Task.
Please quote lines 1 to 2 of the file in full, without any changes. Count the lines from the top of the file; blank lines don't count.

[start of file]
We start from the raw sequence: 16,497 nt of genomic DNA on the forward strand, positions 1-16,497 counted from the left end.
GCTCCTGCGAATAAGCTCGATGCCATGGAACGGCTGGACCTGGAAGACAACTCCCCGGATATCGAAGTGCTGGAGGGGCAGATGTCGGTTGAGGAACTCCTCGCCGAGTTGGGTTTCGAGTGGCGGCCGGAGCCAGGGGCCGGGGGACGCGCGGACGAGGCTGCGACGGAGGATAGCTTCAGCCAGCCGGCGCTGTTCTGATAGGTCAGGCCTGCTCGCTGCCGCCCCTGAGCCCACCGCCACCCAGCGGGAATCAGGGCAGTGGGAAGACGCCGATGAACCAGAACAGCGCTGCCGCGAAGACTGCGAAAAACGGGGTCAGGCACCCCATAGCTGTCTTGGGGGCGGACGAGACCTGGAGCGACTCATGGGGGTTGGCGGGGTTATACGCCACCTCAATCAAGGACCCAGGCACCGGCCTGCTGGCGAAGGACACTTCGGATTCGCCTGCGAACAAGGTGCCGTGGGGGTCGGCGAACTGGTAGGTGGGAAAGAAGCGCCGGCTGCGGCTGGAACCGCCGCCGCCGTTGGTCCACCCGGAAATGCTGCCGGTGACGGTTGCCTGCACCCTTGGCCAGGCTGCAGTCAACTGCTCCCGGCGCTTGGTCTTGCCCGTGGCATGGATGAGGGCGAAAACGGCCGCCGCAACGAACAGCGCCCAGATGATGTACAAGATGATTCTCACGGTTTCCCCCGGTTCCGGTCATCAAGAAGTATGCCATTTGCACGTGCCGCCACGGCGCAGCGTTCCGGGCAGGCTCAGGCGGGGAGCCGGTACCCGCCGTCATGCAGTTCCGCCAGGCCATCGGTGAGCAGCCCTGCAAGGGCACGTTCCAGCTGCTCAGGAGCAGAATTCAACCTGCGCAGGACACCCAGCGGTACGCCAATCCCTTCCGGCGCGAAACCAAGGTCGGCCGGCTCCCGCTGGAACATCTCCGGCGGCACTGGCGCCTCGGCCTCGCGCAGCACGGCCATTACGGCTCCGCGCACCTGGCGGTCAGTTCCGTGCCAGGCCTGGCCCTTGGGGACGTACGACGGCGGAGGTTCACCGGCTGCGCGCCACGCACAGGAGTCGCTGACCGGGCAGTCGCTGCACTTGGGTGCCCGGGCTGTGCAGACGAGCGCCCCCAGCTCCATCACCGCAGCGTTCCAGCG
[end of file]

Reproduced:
We start from the raw sequence: 16,497 nt of genomic DNA on the forward strand, positions 1-16,497 counted from the left end.
GCTCCTGCGAATAAGCTCGATGCCATGGAACGGCTGGACCTGGAAGACAACTCCCCGGATATCGAAGTGCTGGAGGGGCAGATGTCGGTTGAGGAACTCCTCGCCGAGTTGGGTTTCGAGTGGCGGCCGGAGCCAGGGGCCGGGGGACGCGCGGACGAGGCTGCGACGGAGGATAGCTTCAGCCAGCCGGCGCTGTTCTGATAGGTCAGGCCTGCTCGCTGCCGCCCCTGAGCCCACCGCCACCCAGCGGGAATCAGGGCAGTGGGAAGACGCCGATGAACCAGAACAGCGCTGCCGCGAAGACTGCGAAAAACGGGGTCAGGCACCCCATAGCTGTCTTGGGGGCGGACGAGACCTGGAGCGACTCATGGGGGTTGGCGGGGTTATACGCCACCTCAATCAAGGACCCAGGCACCGGCCTGCTGGCGAAGGACACTTCGGATTCGCCTGCGAACAAGGTGCCGTGGGGGTCGGCGAACTGGTAGGTGGGAAAGAAGCGCCGGCTGCGGCTGGAACCGCCGCCGCCGTTGGTCCACCCGGAAATGCTGCCGGTGACGGTTGCCTGCACCCTTGGCCAGGCTGCAGTCAACTGCTCCCGGCGCTTGGTCTTGCCCGTGGCATGGATGAGGGCGAAAACGGCCGCCGCAACGAACAGCGCCCAGATGATGTACAAGATGATTCTCACGGTTTCCCCCGGTTCCGGTCATCAAGAAGTATGCCATTTGCACGTGCCGCCACGGCGCAGCGTTCCGGGCAGGCTCAGGCGGGGAGCCGGTACCCGCCGTCATGCAGTTCCGCCAGGCCATCGGTGAGCAGCCCTGCAAGGGCACGTTCCAGCTGCTCAGGAGCAGAATTCAACCTGCGCAGGACACCCAGCGGTACGCCAATCCCTTCCGGCGCGAAACCAAGGTCGGCCGGCTCCCGCTGGAACATCTCCGGCGGCACTGGCGCCTCGGCCTCGCGCAGCACGGCCATTACGGCTCCGCGCACCTGGCGGTCAGTTCCGTGCCAGGCCTGGCCCTTGGGGACGTACGACGGCGGAGGTTCACCGGCTGCGCGCCACGCACAGGAGTCGCTGACCGGGCAGTCGCTGCACTTGGGTGCCCGGGCTGTGCAGACGAGCGCCCCCAGCTCCATCACCGCAGCGTTCCAGCG